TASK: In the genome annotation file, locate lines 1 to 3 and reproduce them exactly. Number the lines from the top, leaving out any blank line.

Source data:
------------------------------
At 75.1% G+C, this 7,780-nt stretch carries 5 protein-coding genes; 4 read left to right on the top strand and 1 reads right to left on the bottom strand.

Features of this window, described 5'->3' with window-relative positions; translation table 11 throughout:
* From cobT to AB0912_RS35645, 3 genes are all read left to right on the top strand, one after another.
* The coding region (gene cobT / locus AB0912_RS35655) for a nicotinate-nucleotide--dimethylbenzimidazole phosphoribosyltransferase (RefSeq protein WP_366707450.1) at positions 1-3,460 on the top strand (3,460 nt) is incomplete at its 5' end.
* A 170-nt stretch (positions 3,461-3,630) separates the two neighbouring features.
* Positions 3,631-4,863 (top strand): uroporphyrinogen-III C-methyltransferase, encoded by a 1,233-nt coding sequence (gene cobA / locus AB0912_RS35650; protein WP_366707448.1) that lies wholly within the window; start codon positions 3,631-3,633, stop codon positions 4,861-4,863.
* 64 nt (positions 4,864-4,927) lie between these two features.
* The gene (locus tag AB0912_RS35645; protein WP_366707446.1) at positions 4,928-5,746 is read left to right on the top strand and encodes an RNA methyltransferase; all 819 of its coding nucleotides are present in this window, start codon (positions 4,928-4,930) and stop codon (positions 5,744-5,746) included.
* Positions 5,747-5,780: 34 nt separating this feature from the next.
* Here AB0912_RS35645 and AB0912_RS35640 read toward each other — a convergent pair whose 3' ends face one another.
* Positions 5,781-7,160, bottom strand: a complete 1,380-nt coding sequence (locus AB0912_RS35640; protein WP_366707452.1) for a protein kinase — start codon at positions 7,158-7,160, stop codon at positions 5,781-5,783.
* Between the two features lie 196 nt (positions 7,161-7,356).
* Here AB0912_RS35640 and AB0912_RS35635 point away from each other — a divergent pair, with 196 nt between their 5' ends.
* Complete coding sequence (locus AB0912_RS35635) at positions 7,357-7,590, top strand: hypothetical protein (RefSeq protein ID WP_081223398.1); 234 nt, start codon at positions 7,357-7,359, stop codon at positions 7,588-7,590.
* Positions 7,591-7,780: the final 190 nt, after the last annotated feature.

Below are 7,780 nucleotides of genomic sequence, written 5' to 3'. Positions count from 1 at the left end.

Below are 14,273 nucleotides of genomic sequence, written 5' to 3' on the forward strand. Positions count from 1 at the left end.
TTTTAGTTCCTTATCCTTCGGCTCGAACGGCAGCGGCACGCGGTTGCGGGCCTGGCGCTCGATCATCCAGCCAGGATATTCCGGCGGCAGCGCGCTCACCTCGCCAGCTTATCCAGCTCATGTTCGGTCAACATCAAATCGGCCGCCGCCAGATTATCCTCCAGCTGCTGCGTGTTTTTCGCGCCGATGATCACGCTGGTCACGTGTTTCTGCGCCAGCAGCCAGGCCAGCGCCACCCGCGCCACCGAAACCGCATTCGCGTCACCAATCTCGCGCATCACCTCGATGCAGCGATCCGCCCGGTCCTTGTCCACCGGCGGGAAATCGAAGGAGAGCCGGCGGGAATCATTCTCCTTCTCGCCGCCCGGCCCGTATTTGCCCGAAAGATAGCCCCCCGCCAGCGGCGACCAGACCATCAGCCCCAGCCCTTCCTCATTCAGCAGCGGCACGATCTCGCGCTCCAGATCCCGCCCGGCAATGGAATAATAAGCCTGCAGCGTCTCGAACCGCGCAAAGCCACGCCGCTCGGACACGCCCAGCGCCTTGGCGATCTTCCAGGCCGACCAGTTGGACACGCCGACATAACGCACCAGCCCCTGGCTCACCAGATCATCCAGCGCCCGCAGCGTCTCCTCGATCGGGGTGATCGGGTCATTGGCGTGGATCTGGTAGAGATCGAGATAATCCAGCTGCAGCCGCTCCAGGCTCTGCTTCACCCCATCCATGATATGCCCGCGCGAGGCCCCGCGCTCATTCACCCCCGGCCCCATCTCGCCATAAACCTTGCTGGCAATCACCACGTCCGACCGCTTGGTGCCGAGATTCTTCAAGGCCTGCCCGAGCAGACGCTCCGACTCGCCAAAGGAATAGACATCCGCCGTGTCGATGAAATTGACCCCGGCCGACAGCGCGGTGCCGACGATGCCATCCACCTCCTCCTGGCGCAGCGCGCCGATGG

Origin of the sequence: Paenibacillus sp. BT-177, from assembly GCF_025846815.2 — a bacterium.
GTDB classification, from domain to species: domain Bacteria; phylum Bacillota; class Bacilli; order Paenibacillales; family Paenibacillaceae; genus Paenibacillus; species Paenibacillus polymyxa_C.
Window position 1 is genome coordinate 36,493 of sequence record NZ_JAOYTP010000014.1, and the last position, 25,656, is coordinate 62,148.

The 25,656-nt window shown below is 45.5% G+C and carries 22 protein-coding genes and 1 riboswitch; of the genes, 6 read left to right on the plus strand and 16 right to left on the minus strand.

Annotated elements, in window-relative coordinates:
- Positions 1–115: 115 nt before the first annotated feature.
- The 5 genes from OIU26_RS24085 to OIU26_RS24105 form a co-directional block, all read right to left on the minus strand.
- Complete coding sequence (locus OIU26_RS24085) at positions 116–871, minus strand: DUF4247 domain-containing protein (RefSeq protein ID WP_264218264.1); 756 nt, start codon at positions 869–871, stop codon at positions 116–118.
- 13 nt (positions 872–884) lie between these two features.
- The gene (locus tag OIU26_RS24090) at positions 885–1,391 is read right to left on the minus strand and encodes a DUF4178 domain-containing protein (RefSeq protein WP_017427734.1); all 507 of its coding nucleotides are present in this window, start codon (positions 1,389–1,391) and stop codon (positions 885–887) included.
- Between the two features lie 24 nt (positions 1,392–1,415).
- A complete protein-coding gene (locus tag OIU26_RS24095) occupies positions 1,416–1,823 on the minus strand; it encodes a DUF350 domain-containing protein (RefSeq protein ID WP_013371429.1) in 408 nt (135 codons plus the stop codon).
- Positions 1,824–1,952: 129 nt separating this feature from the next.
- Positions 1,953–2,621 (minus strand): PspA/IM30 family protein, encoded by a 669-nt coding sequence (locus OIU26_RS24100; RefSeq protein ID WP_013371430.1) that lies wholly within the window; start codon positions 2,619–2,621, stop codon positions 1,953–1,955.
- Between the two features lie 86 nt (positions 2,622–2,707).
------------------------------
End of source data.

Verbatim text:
At 75.1% G+C, this 7,780-nt stretch carries 5 protein-coding genes; 4 read left to right on the top strand and 1 reads right to left on the bottom strand.

Features of this window, described 5'->3' with window-relative positions; translation table 11 throughout:
* From cobT to AB0912_RS35645, 3 genes are all read left to right on the top strand, one after another.